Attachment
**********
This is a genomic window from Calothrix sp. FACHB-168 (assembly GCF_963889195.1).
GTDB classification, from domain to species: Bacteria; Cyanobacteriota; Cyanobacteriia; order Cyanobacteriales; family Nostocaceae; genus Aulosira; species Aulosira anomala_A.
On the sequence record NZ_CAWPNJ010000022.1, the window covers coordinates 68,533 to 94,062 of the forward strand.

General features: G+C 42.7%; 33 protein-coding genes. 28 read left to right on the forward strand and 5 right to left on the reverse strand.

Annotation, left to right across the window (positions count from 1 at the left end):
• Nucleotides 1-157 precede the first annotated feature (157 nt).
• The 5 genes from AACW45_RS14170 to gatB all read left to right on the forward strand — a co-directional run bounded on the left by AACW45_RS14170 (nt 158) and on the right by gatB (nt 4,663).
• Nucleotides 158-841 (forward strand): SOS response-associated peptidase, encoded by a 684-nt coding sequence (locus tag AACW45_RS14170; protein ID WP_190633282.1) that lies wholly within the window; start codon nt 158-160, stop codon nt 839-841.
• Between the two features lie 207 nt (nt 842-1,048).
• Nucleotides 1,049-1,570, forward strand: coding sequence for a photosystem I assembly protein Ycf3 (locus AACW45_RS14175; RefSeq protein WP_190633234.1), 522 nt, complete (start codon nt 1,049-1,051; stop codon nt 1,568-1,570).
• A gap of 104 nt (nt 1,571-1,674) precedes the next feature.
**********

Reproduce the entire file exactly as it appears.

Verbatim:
This is a genomic window from Calothrix sp. FACHB-168 (assembly GCF_963889195.1).
GTDB classification, from domain to species: Bacteria; Cyanobacteriota; Cyanobacteriia; order Cyanobacteriales; family Nostocaceae; genus Aulosira; species Aulosira anomala_A.
On the sequence record NZ_CAWPNJ010000022.1, the window covers coordinates 68,533 to 94,062 of the forward strand.

General features: G+C 42.7%; 33 protein-coding genes. 28 read left to right on the forward strand and 5 right to left on the reverse strand.

Annotation, left to right across the window (positions count from 1 at the left end):
• Nucleotides 1-157 precede the first annotated feature (157 nt).
• The 5 genes from AACW45_RS14170 to gatB all read left to right on the forward strand — a co-directional run bounded on the left by AACW45_RS14170 (nt 158) and on the right by gatB (nt 4,663).
• Nucleotides 158-841 (forward strand): SOS response-associated peptidase, encoded by a 684-nt coding sequence (locus tag AACW45_RS14170; protein ID WP_190633282.1) that lies wholly within the window; start codon nt 158-160, stop codon nt 839-841.
• Between the two features lie 207 nt (nt 842-1,048).
• Nucleotides 1,049-1,570, forward strand: coding sequence for a photosystem I assembly protein Ycf3 (locus AACW45_RS14175; RefSeq protein WP_190633234.1), 522 nt, complete (start codon nt 1,049-1,051; stop codon nt 1,568-1,570).
• A gap of 104 nt (nt 1,571-1,674) precedes the next feature.